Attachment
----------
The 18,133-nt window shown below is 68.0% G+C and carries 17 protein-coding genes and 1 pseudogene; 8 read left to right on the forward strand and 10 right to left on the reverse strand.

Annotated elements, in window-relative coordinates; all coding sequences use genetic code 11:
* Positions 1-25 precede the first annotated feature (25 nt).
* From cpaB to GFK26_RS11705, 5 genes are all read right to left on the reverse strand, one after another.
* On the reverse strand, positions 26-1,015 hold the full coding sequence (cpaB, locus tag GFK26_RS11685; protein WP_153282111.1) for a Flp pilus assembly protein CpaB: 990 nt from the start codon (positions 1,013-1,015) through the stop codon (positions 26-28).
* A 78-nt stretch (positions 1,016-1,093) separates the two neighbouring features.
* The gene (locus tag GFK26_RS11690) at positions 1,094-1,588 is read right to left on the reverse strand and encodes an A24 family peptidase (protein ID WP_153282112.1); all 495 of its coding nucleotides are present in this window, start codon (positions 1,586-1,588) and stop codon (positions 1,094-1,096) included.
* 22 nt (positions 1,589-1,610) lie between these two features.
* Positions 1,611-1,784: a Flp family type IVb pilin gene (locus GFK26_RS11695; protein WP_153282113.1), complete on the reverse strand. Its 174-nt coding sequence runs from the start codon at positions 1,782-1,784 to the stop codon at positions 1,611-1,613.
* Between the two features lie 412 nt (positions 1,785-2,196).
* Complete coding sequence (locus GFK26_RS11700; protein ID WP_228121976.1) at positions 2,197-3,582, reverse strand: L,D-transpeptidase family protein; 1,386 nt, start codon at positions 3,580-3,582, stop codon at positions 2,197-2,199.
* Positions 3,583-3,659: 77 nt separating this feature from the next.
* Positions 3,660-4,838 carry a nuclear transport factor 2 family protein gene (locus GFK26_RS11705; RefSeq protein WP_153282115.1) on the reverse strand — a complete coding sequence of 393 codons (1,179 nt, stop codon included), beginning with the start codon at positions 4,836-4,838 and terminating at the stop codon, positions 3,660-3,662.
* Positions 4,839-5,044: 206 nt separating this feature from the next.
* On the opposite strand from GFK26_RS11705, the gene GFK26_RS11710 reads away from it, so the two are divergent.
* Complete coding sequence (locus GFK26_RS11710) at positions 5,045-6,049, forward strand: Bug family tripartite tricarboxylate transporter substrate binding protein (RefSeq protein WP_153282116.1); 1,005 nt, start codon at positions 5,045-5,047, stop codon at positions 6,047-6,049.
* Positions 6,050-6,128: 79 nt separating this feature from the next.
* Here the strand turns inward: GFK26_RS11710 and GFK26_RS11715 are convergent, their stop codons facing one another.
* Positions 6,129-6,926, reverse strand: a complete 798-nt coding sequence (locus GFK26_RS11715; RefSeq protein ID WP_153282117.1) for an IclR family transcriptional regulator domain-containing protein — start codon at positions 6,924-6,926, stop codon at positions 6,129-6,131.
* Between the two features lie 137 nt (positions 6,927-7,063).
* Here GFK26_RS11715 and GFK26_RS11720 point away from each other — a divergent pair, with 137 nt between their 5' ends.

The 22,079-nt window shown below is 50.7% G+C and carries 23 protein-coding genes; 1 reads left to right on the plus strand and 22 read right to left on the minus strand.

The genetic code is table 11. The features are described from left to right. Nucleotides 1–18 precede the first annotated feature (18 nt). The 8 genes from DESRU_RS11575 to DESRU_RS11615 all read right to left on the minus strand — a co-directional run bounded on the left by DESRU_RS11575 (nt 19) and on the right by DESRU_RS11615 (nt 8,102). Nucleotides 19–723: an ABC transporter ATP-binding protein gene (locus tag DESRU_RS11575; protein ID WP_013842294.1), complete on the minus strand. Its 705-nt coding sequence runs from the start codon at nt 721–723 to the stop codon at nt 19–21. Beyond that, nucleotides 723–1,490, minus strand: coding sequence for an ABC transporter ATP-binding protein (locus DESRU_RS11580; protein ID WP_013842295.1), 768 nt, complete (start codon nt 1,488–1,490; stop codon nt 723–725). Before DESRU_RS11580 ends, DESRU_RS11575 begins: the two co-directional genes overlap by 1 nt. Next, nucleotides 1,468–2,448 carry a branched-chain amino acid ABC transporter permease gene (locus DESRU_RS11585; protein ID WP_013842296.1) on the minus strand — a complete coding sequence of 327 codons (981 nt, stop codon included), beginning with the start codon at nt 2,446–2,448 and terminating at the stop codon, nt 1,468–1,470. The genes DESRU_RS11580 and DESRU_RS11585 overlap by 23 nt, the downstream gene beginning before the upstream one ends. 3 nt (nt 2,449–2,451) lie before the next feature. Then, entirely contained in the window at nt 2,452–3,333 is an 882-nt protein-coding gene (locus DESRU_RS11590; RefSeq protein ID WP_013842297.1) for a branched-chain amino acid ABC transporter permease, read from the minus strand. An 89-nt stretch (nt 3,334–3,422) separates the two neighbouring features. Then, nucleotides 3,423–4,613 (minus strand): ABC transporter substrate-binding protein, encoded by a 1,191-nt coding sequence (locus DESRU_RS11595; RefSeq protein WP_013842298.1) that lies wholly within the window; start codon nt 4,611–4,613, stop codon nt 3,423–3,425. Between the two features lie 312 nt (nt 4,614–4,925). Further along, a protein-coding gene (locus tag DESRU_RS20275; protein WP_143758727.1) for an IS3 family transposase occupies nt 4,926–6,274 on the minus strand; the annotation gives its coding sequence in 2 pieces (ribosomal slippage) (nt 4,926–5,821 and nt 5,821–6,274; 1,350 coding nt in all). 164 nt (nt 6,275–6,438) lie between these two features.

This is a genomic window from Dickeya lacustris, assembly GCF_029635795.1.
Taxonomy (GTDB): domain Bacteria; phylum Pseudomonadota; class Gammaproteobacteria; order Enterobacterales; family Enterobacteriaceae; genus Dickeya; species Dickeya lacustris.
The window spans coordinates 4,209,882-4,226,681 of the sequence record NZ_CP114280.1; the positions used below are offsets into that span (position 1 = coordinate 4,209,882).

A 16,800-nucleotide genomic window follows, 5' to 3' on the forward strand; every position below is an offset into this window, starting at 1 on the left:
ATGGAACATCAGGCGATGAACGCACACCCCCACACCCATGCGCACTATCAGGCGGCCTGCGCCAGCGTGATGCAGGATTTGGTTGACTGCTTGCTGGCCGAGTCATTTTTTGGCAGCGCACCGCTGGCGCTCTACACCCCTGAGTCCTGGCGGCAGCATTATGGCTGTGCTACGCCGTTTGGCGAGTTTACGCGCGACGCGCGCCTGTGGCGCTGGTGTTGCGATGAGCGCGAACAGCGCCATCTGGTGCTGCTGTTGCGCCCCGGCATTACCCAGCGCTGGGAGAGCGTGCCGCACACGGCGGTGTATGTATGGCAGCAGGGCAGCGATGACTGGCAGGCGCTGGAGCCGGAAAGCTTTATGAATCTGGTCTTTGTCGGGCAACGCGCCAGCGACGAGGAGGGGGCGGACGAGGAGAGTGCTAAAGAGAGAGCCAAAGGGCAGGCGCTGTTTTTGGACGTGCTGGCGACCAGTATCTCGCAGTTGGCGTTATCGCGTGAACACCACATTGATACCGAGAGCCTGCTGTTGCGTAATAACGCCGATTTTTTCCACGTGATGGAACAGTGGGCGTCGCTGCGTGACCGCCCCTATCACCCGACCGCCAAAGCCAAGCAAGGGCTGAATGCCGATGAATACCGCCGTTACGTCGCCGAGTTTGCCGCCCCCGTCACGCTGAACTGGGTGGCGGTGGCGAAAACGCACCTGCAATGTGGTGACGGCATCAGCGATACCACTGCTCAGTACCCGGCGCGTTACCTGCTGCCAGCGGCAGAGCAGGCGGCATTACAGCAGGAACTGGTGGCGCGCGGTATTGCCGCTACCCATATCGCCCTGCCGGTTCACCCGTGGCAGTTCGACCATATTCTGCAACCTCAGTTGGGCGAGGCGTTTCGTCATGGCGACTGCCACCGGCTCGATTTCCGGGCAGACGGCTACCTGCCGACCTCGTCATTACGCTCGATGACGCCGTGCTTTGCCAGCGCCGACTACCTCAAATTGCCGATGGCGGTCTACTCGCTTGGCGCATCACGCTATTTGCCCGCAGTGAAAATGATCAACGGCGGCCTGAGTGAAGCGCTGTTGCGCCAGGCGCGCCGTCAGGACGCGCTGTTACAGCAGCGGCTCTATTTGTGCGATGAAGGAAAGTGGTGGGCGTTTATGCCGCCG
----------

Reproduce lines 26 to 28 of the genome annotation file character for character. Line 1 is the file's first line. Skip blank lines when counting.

The window spans coordinates 4,209,882-4,226,681 of the sequence record NZ_CP114280.1; the positions used below are offsets into that span (position 1 = coordinate 4,209,882).

A 16,800-nucleotide genomic window follows, 5' to 3' on the forward strand; every position below is an offset into this window, starting at 1 on the left:
ATGGAACATCAGGCGATGAACGCACACCCCCACACCCATGCGCACTATCAGGCGGCCTGCGCCAGCGTGATGCAGGATTTGGTTGACTGCTTGCTGGCCGAGTCATTTTTTGGCAGCGCACCGCTGGCGCTCTACACCCCTGAGTCCTGGCGGCAGCATTATGGCTGTGCTACGCCGTTTGGCGAGTTTACGCGCGACGCGCGCCTGTGGCGCTGGTGTTGCGATGAGCGCGAACAGCGCCATCTGGTGCTGCTGTTGCGCCCCGGCATTACCCAGCGCTGGGAGAGCGTGCCGCACACGGCGGTGTATGTATGGCAGCAGGGCAGCGATGACTGGCAGGCGCTGGAGCCGGAAAGCTTTATGAATCTGGTCTTTGTCGGGCAACGCGCCAGCGACGAGGAGGGGGCGGACGAGGAGAGTGCTAAAGAGAGAGCCAAAGGGCAGGCGCTGTTTTTGGACGTGCTGGCGACCAGTATCTCGCAGTTGGCGTTATCGCGTGAACACCACATTGATACCGAGAGCCTGCTGTTGCGTAATAACGCCGATTTTTTCCACGTGATGGAACAGTGGGCGTCGCTGCGTGACCGCCCCTATCACCCGACCGCCAAAGCCAAGCAAGGGCTGAATGCCGATGAATACCGCCGTTACGTCGCCGAGTTTGCCGCCCCCGTCACGCTGAACTGGGTGGCGGTGGCGAAAACGCACCTGCAATGTGGTGACGGCATCAGCGATACCACTGCTCAGTACCCGGCGCGTTACCTGCTGCCAGCGGCAGAGCAGGCGGCATTACAGCAGGAACTGGTGGCGCGCGGTATTGCCGCTACCCATATCGCCCTGCCGGTTCACCCGTGGCAGTTCGACCATATTCTGCAACCTCAGTTGGGCGAGGCGTTTCGTCATGGCGACTGCCACCGGCTCGATTTCCGGGCAGACGGCTACCTGCCGACCTCGTCATTACGCTCGATGACGCCGTGCTTTGCCAGCGCCGACTACCTCAAATTGCCGATGGCGGTCTACTCGCTTGGCGCATCACGCTATTTGCCCGCAGTGAAAATGATCAACGGCGGCCTGAGTGAAGCGCTGTTGCGCCAGGCGCGCCGTCAGGACGCGCTGTTACAGCAGCGGCTCTATTTGTGCGATGAAGGAAAGTGGTGGGCGTTTATGCCGCCG